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Home / Technology / Apple Watch leak rarely provides insight into Apple’s Ultra security application

Apple Watch leak rarely provides insight into Apple’s Ultra security application



New photos and video allegedly showing an Apple Watch prototype, hidden by a security case resembling a small iPod, provide a rare glimpse behind the product development curtain of the notoriously secretive company built by Steve Jobs. First teased a few months ago by Twitter user Apple Demo, this is our first look at the device that is turned on and running Apple’s own internal development apps on a pre-watchOS 1.0 software build.

The video begins by showing what appears to be the original cardboard packaging used to deliver the prototype hardware to testers. “This product is classified as Apple Confidential and is designated as an ̵

6;Ultra’ security application,” the label states. “This prototype MUST be returned when it is recalled or when it is,” says the label before it is hidden to hide the origin of the device. A sticker on the back of the prototype itself shows that it is a “PVTe” configuration, which probably means Prototype Validation Testing (engineering) in line with the language seen on previous Apple development hardware, such as the leaked EVT card for the original iPhone .

The original cardboard packaging used to send the prototype hardware to testers.
Image: Apple Demo

When the touch screen is turned on, we can see that it is configured to display Apple’s own internal apps. One is the “Lisa tester”, identified by an icon by Lisa Simpson, but probably a tribute to Job’s daughter and namesake of Apple’s Lisa computer – one of the first computers to have a GUI interface. The app allows testers to customize the UI elements of the Watch prototype. The “Springboard zoom” app found inside Lisa Tester is very similar to the original watchOS home screen that was launched on the first Apple Watch in 2015.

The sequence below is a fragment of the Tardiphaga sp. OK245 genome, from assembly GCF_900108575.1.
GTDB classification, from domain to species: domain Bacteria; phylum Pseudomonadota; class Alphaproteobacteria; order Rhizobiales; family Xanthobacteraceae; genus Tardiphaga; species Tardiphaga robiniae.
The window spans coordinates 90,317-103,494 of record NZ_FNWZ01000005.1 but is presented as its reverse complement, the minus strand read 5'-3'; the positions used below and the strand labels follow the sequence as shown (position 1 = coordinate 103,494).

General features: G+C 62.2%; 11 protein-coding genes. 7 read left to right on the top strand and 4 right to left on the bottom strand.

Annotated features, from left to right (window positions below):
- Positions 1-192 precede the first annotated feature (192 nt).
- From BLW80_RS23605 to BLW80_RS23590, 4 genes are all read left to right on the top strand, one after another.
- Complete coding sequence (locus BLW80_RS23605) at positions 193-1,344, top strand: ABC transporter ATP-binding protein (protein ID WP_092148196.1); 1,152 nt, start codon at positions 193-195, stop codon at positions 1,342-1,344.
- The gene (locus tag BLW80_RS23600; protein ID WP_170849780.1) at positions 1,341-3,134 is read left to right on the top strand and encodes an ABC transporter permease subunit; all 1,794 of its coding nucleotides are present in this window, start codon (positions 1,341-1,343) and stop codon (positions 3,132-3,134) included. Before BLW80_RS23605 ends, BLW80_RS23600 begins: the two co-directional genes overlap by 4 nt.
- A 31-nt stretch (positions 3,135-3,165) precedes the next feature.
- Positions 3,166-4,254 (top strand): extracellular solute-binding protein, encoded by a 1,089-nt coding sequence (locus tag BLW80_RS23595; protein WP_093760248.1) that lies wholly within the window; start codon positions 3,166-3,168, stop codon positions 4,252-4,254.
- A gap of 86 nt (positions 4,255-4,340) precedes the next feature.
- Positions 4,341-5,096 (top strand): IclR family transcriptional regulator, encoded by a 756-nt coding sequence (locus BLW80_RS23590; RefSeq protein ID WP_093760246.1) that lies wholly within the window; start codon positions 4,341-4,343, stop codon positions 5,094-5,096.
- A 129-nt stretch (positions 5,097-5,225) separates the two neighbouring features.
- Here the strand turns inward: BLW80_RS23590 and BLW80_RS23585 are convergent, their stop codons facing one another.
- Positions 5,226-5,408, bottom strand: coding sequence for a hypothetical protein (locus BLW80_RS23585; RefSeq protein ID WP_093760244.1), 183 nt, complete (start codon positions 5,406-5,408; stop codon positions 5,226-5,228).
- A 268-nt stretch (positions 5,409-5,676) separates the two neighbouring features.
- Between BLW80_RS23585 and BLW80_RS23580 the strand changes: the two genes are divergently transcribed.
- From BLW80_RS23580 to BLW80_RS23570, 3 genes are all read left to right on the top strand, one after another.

There is no Digital Crown for navigation. Instead, buttons on the right side of the case can be used for home and power. The home button on the front and what appear to be volume up / down buttons on the left never appear as used and may not work. When you click settings, the device reports that it has not received FCC approval for sale, adding further confirmation of the prototype status.

“Lisa tests” are available via the Lisa Simpson icon.
Image: Apple Demo

Assuming the prototype is genuine – and it definitely seems that way – it’s a remarkable example of a pre-production Apple device we were never meant to see.




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